Buddhism is anarchism, after all, for anarchism is love, trust, selflessness and all those good Buddhist virtues including a total lack of imposition on another. During the 19th and even early 20th century, European and then American anarchists occupied respected podiums on lecture circuits from Boston and New York and across the continent to Seattle, San Francisco and Los Angeles At length that roster of distinguished speakers included the anarchist Har Dayal, author of The Bodhisattva Doctrine in Sanskrit Literature, an important text that belongs in all our libraries, who came to the American lecture circuits from India by way of London to edify our grandparents and their parents.

Today we’re up against the iron face of carefully crafted public opinion. From the Haymarket tragedy in 1886 to the trials of Sacco and Vanzetti in 1921, there was in the United States almost half century of concerted, bloody minded, and ultimately successful endeavor to erase anarchism and its devotees from civilized discourse. To this day, even in a gathering like our own, the very word “anarchist” evokes an unkempt foreigner with 10 a bomb about to go off in his back pocket. It might seem better to keep the two words in separate little boxes.

That doesn’t work. Go to Google, type in the words “Buddhist Anarchism,” and stand back. The number of hits will surprise you. Moreover, except for references to Gary Snyder’s article by that name in the first Journal for the Protection of All Beings back in1962, all the hits will be in Classical Buddhism, in the Buddha’s own words. Gary’s piece referred to the Huayan Sutra—well taken, but there is a world of other possible Mahayana references. The “Three Bodies of the Buddha,” for example. Everything really is empty, personally interconnected, and precious in itself. We don’t need some guy in saffron robes to tell us so. Apart from Google hits and from any kind of Buddhism, our ordinary common sense tells us so. Anarchism makes sense, for all the iron faces, for all the nooses of the Haymarket tragedy and all the subsequent ruthless persecutions and prosecutions and executions. The lonely, quavering voice of Lucy Parsons puts us to shame.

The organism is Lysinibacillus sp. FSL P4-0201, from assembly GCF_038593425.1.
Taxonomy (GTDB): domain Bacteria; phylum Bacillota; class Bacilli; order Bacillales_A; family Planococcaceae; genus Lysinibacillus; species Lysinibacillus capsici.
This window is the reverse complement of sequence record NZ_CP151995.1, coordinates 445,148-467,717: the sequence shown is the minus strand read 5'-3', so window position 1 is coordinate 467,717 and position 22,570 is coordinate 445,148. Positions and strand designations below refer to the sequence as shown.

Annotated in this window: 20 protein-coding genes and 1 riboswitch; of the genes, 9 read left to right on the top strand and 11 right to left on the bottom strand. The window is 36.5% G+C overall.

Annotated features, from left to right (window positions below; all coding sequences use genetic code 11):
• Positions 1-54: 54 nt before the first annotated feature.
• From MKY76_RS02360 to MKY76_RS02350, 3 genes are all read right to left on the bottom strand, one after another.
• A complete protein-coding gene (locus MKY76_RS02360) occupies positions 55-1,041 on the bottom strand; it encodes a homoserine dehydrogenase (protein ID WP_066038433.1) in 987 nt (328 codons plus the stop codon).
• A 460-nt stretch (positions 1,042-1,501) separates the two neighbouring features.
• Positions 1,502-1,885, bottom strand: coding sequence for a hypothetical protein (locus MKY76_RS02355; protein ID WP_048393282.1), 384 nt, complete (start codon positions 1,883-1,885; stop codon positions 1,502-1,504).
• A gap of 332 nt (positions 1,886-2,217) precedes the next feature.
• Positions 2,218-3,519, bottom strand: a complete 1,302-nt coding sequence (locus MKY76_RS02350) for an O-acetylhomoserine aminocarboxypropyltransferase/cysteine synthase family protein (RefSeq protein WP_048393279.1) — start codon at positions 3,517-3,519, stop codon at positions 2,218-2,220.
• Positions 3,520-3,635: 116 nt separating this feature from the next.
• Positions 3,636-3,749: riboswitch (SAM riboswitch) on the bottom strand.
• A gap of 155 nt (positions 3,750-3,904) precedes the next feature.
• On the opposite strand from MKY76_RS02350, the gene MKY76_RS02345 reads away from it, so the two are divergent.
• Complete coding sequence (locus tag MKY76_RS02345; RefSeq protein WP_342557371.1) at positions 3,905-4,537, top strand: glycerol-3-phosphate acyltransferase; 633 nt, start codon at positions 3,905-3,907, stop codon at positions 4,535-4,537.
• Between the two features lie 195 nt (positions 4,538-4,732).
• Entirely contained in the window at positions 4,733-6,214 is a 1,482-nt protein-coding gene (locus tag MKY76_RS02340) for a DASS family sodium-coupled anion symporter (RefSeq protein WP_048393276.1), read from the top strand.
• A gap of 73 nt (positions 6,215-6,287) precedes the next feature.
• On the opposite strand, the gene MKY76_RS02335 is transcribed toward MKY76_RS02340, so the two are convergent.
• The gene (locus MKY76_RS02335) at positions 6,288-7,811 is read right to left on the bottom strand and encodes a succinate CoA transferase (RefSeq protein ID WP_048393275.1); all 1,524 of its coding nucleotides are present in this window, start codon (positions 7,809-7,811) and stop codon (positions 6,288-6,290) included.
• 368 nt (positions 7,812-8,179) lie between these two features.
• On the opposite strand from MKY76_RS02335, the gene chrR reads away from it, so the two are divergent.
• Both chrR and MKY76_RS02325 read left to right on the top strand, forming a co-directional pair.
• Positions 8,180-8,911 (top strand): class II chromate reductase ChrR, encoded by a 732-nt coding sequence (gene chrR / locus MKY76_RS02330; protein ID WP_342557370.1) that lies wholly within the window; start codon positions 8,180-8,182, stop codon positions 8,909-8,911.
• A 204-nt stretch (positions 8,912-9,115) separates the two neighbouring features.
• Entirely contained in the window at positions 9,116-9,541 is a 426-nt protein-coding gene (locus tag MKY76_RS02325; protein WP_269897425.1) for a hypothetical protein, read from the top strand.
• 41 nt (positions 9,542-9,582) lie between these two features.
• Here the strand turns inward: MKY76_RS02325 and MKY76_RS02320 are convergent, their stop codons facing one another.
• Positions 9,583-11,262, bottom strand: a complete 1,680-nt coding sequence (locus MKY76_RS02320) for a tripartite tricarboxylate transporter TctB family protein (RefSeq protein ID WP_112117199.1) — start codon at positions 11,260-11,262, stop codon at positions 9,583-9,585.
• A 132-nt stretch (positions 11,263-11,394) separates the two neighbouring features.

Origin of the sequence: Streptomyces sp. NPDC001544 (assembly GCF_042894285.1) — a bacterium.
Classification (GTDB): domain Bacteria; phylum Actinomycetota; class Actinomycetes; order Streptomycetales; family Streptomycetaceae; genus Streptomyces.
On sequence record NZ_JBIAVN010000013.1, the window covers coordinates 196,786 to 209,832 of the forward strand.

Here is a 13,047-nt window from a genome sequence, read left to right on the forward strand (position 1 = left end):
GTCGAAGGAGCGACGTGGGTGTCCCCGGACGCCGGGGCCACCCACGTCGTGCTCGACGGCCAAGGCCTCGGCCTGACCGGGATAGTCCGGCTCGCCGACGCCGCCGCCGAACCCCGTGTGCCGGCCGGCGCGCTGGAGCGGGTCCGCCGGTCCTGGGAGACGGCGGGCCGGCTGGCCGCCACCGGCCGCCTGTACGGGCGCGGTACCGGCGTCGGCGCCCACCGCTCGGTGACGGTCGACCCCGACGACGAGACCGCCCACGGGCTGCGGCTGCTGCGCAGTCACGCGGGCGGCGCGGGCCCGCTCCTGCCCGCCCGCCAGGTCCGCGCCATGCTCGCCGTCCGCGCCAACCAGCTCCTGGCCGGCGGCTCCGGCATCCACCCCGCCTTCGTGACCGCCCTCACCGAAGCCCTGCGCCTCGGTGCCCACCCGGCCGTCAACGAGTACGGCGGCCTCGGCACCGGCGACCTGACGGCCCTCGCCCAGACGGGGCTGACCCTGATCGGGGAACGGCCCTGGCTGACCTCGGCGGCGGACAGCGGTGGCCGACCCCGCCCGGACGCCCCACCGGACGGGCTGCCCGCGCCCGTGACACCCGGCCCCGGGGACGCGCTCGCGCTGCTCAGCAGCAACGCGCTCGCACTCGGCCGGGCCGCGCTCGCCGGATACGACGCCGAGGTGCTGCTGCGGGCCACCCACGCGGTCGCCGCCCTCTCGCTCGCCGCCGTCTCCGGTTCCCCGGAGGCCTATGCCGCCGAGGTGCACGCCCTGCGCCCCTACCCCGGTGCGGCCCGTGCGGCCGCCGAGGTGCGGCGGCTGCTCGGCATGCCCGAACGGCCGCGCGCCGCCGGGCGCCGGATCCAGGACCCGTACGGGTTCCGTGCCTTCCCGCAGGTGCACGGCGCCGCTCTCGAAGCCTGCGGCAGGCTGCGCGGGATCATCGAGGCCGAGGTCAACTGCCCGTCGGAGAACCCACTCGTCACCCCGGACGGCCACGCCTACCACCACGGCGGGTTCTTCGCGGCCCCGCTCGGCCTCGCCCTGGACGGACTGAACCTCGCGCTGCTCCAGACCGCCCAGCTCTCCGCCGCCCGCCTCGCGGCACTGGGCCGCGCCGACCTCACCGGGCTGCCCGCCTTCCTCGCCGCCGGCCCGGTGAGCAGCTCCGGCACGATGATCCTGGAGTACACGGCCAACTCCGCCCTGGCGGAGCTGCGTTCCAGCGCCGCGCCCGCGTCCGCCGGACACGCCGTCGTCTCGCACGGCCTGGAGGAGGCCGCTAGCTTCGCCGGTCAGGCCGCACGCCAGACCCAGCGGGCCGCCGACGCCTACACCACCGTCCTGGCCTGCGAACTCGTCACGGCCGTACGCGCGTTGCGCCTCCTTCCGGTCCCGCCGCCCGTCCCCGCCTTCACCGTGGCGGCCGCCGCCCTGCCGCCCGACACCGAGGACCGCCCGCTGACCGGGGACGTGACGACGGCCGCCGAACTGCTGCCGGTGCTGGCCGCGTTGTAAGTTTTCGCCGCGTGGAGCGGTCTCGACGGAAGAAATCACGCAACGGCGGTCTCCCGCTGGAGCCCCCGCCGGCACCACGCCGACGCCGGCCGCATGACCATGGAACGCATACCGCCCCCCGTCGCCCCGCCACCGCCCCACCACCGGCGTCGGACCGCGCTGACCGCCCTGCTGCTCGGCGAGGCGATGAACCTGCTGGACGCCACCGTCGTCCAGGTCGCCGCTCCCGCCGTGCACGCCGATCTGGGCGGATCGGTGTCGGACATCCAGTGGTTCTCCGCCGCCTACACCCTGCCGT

It’s time to put ourselves in a position where we have nothing to protect. No group ego. No name, no slogan. Like King Christian X of Denmark we can all wear the yellow star. We can all wave the black flag, no color and no design. It is design that does us in. There is only one thing that works in the face of the iron faces, and that is decency. By being decent, I don’t mean being nice. I mean Mahayana responsibility. It isn’t nice to block the doorway. Decent Mahayana conduct means behaving appropriately. It is surely appropriate in these days of justifying torture and white phosphorous as weapons, to hold up an inexorable mirror to the fiends who are raising hell in our name—and then following through with an essential agenda that is not necessarily legal, like smuggling medicine to Iraqi people—the program of Voices in the Wilderness until the situation became too dangerous—or setting up a half-way house for recently released prisoners, like the Olympia Zen Center, or feeding the poor, five days a week, week in and week out for years and years, like Catholic Worker houses across the country. The essential agenda is not a hobby, after all.

Robert Aitken

Full text can be found here http://www.thezensite.com/ZenTeachings/Miscellaneous/Aitken_on_Responsibility.pdf